Today in Latin America
Top Story — Rescue efforts are underway in southern Mexico after a mudslide destroyed scores of homes and raised fears of a massive death toll.
The mudslide occurred in the town of Santa Maria Tlahuitoltepec around four in the morning, as a 650-foot-wide hill collapsed sending tons of mud over as many as 300 houses. Early reports stated that the death toll could reach into the hundreds, but by evening no deaths had been reported and only 11 people were missing.
Three adults and eight children were missing, said Mexican Interior Minister Francisco Blake and Oaxaca Gov. Ulises Ruiz, according to the Associated Press.
Due to poor road conditions caused by heavy rains, the first rescue crews were forced to wait until the afternoon to begin their search efforts. The workers are using megaphones to call out to survivors and searching homes for people.
“We are without electricity, light, phone service,” Donato Vargas, a community official in Santa Maria, according to the Los Angeles Times. “We are used to landslides in this area, but we’ve never seen one like this.”
Rescue helicopters brought workers and supplies to the storm ravaged town, including 200 picks and 200 shovels.
Mexican President Felipe Calderón spoke to officials in Santa Maria early in the day, who told him that the town was attempting to rescue people using two earth movers.
“We are dismayed by this tragedy, deeply saddened, but very determined to do everything we can, God permitting, to save the victims who may still be alive under the landslide,” Calderón said, according to the New York Times.
Just Published at the Latin America News Dispatch
- With Venezuela having gone through historic parliamentary elections on Sunday, Juan Fajardo takes a look at how both supporters and opponents of Hugo Chávez have used marches and street protests to vie for control of public space in this photo essay.
- A new government program aims to make Chile a heaven for start-ups. David Mauro has the story.
- With Brazil’s election season in full swing, Hugo Passarello Luna takes a look Luiz Inácio “Lula” da Silva’s presidency.
- Chile’s President, Sebastián Piñera, laid out an ambitious program to bring his country into the ranks of the developed world in a speech on Wednesday.
- Journalism in Mexico has become a dangerous job and has many people- from President Calderón to bloggers- wondering how to best to protect reporters.
- The Senate voted to stall the DREAM Act on Tuesday, which had been inserted as an amendment to the defense appropriations bill. Latin America News Dispatch contributor Raisa Camargo reports from Washington.
- Low-Wage Immigrant Workers Face Special Challenges & Risks, reports Alison Bowen in her blog, Beyond Borders.
Headlines from the Western Hemisphere
- A federal agency is issuing a $1 million fine against Abercrombie & Fitch over the way the clothing retailer kept track of the employment eligibility of its workers.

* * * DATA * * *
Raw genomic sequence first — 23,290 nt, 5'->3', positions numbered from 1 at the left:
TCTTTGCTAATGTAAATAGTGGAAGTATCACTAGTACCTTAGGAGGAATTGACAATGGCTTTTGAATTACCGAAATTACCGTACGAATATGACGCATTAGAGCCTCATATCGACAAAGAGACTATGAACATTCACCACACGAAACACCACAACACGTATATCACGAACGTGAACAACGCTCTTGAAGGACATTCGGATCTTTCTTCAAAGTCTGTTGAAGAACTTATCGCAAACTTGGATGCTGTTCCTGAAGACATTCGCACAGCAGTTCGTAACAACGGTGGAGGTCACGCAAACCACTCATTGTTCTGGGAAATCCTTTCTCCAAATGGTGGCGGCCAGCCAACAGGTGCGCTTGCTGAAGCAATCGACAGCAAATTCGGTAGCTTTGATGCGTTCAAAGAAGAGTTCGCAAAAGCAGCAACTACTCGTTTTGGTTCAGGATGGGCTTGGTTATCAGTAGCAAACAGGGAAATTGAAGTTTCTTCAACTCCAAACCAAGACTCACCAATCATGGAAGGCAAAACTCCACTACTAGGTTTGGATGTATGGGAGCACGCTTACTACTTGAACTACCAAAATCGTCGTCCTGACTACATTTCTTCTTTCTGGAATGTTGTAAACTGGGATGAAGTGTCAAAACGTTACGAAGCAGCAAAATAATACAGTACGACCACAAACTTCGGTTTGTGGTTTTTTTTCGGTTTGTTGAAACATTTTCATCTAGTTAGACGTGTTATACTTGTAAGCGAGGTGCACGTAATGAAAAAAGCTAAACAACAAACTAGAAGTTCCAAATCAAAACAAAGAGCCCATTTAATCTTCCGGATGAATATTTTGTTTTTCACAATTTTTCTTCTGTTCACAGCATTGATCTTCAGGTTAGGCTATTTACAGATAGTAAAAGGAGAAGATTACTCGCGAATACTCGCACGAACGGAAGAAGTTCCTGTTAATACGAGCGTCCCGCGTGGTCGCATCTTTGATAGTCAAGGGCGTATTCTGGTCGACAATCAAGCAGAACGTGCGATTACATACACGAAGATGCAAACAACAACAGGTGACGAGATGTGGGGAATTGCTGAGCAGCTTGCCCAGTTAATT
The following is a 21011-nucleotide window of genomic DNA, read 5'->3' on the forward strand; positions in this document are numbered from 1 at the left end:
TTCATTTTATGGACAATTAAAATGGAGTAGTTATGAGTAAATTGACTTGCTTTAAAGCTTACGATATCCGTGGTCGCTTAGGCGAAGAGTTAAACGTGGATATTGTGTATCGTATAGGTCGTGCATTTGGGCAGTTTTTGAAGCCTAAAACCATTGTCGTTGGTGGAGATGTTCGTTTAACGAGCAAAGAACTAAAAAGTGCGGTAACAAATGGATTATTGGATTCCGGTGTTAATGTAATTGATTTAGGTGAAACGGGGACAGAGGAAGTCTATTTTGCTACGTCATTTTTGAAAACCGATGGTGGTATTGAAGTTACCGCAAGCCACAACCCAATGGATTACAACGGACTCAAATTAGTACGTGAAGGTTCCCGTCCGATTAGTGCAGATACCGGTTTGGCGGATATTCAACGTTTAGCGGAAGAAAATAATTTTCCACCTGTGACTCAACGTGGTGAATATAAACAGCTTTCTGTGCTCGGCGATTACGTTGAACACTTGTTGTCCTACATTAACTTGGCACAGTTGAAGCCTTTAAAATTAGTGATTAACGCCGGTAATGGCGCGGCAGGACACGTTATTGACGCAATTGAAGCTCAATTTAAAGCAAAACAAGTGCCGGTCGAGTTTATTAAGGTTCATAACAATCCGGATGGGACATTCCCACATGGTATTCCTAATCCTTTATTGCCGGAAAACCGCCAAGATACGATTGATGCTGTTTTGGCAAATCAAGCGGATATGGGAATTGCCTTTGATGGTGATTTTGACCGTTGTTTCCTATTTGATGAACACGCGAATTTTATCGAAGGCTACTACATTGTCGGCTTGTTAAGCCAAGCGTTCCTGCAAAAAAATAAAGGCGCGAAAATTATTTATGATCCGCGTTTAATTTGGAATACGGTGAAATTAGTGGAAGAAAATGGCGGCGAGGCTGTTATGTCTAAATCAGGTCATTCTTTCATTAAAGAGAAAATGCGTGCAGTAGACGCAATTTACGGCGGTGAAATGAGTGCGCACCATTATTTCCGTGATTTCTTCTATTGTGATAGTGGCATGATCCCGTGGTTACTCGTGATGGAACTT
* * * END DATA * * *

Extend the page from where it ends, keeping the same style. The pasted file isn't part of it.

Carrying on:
- A judge has dismissed charges against five former state and local police officers and ordered their release a year after they were arrested on suspicion of aiding drug traffickers in Mexico’s western Michoacán state.
- Another murder of a Mexican mayor on Monday is contributing to the security concerns of officials from towns near the U.S. border, who are now seeking refuge in the United States amid the ongoing drug war.
- Tropical Storm Matthew left at least eight people dead and badly damaged housing, infrastructure and agribusiness in Central America and Mexico over the weekend, according to preliminary reports on Monday.
- Friends and family of the Nicaraguan official found dead in his Bronx apartment are gathered tonight to say their goodbyes.
- Parts of Cuba, the Bahamas and Florida were under a tropical storm alert Tuesday, as a tropical depression gathered strength and was likely to become Tropical Storm Nicole, forecasters said.
- Officials unveiled details of a $3 billion, two-part development plan for the capital’s historic quarter Tuesday that aims to ease traffic jams, attract more tourists and create thousands of jobs as Puerto Rico enters its fourth year of recession.
- A bank and companies from Brazil will assist Nicaragua in financing an $800 million hydropower plant, wire services reported.
- A group of women on Tuesday delivered to the Nicaraguan government thousands of signatures collected in Europe by Amnesty International to demand the restoration of therapeutic abortion in this Central American country.
- A fisherman in Costa Rica has been explaining his unusual relationship with a crocodile called “Pocho,” who he plays with like a pet dog. Chito says he found the reptile with a gunshot wound 20 years ago on the banks of the Parismina river and nursed him back to health at his home.
- The Ministry of Foreign Affairs of Costa Rica announced on Monday an agreement with the Ukraine to implement a system of bilateral consultations.
- Integrated Peruvian, Chilean and Colombian stock-exchange operations are set to begin November 22, said the president of Peru’s stock exchange on Tuesday.
- A prominent opposition leader ruled out seeking a referendum to try to unseat Hugo Chavez, advising the president Tuesday to focus instead on governing the country until he is up for re-election in 2012.
- Venezuelan police say they have arrested a drug suspect from Iceland as he was trying to board a flight to Germany.
- Bank workers in Brazil plan a nationwide strike Wednesday after voting down an inflation-based 4.3 percent salary increase.
- The 33-trapped Chilean miners could be freed by the middle of October, thanks to advances rescue workers have made in drilling.
- Uruguayan soccer star Diego Forlan will be the figurehead in a new tourism campaign for the Southern Cone nation.
- A new bill will be sent to Paraguay’s congress next week that would allow private investors to run the country’s airports.
Image: TomSpinker @ Flickr.